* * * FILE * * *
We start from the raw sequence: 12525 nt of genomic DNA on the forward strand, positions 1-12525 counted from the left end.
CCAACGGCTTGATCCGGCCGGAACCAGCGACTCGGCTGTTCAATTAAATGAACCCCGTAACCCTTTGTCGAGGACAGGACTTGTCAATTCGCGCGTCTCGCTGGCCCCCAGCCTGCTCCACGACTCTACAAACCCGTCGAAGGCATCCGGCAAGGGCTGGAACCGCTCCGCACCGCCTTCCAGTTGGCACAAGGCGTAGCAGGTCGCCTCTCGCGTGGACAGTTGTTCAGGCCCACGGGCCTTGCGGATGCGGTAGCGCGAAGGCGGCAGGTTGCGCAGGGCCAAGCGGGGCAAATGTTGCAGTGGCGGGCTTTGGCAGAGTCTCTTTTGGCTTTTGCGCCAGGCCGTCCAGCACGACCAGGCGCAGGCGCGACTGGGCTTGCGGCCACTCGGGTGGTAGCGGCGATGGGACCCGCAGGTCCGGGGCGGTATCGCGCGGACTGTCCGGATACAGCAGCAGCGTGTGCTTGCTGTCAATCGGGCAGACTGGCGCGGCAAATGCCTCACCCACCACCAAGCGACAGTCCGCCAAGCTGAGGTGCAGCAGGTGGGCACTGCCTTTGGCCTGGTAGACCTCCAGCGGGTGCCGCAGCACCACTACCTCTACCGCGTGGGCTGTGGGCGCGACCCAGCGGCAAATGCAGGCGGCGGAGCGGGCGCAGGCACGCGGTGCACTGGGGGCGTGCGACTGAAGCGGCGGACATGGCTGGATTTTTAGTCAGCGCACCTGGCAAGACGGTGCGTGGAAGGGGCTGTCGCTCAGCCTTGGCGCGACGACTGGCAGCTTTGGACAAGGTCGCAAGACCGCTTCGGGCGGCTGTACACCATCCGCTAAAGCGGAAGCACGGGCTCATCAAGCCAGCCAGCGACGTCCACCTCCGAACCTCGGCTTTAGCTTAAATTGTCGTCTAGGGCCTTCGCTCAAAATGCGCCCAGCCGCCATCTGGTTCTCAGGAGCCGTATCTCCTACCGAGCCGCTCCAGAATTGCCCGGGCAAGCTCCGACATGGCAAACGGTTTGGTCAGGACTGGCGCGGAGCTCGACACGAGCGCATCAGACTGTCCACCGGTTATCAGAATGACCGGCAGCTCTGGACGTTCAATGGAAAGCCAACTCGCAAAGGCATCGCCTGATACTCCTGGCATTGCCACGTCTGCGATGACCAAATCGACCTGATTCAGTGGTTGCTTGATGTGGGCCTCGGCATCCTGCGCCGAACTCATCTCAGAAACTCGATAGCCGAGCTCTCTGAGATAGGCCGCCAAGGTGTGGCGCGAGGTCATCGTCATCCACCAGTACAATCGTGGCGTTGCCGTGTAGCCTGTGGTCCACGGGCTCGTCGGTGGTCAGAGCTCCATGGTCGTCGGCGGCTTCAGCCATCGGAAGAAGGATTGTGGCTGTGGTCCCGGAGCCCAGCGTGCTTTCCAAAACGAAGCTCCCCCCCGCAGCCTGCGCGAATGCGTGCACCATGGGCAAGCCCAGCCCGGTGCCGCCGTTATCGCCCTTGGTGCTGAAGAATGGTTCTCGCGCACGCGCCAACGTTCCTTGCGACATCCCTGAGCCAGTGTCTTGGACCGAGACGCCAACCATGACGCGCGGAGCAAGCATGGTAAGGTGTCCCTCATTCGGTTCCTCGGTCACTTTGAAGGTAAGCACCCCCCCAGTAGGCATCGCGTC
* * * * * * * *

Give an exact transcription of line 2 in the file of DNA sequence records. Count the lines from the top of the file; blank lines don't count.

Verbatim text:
CCAACGGCTTGATCCGGCCGGAACCAGCGACTCGGCTGTTCAATTAAATGAACCCCGTAACCCTTTGTCGAGGACAGGACTTGTCAATTCGCGCGTCTCGCTGGCCCCCAGCCTGCTCCACGACTCTACAAACCCGTCGAAGGCATCCGGCAAGGGCTGGAACCGCTCCGCACCGCCTTCCAGTTGGCACAAGGCGTAGCAGGTCGCCTCTCGCGTGGACAGTTGTTCAGGCCCACGGGCCTTGCGGATGCGGTAGCGCGAAGGCGGCAGGTTGCGCAGGGCCAAGCGGGGCAAATGTTGCAGTGGCGGGCTTTGGCAGAGTCTCTTTTGGCTTTTGCGCCAGGCCGTCCAGCACGACCAGGCGCAGGCGCGACTGGGCTTGCGGCCACTCGGGTGGTAGCGGCGATGGGACCCGCAGGTCCGGGGCGGTATCGCGCGGACTGTCCGGATACAGCAGCAGCGTGTGCTTGCTGTCAATCGGGCAGACTGGCGCGGCAAATGCCTCACCCACCACCAAGCGACAGTCCGCCAAGCTGAGGTGCAGCAGGTGGGCACTGCCTTTGGCCTGGTAGACCTCCAGCGGGTGCCGCAGCACCACTACCTCTACCGCGTGGGCTGTGGGCGCGACCCAGCGGCAAATGCAGGCGGCGGAGCGGGCGCAGGCACGCGGTGCACTGGGGGCGTGCGACTGAAGCGGCGGACATGGCTGGATTTTTAGTCAGCGCACCTGGCAAGACGGTGCGTGGAAGGGGCTGTCGCTCAGCCTTGGCGCGACGACTGGCAGCTTTGGACAAGGTCGCAAGACCGCTTCGGGCGGCTGTACACCATCCGCTAAAGCGGAAGCACGGGCTCATCAAGCCAGCCAGCGACGTCCACCTCCGAACCTCGGCTTTAGCTTAAATTGTCGTCTAGGGCCTTCGCTCAAAATGCGCCCAGCCGCCATCTGGTTCTCAGGAGCCGTATCTCCTACCGAGCCGCTCCAGAATTGCCCGGGCAAGCTCCGACATGGCAAACGGTTTGGTCAGGACTGGCGCGGAGCTCGACACGAGCGCATCAGACTGTCCACCGGTTATCAGAATGACCGGCAGCTCTGGACGTTCAATGGAAAGCCAACTCGCAAAGGCATCGCCTGATACTCCTGGCATTGCCACGTCTGCGATGACCAAATCGACCTGATTCAGTGGTTGCTTGATGTGGGCCTCGGCATCCTGCGCCGAACTCATCTCAGAAACTCGATAGCCGAGCTCTCTGAGATAGGCCGCCAAGGTGTGGCGCGAGGTCATCGTCATCCACCAGTACAATCGTGGCGTTGCCGTGTAGCCTGTGGTCCACGGGCTCGTCGGTGGTCAGAGCTCCATGGTCGTCGGCGGCTTCAGCCATCGGAAGAAGGATTGTGGCTGTGGTCCCGGAGCCCAGCGTGCTTTCCAAAACGAAGCTCCCCCCCGCAGCCTGCGCGAATGCGTGCACCATGGGCAAGCCCAGCCCGGTGCCGCCGTTATCGCCCTTGGTGCTGAAGAATGGTTCTCGCGCACGCGCCAACGTTCCTTGCGACATCCCTGAGCCAGTGTCTTGGACCGAGACGCCAACCATGACGCGCGGAGCAAGCATGGTAAGGTGTCCCTCATTCGGTTCCTCGGTCACTTTGAAGGTAAGCACCCCCCCAGTAGGCATCGCGTC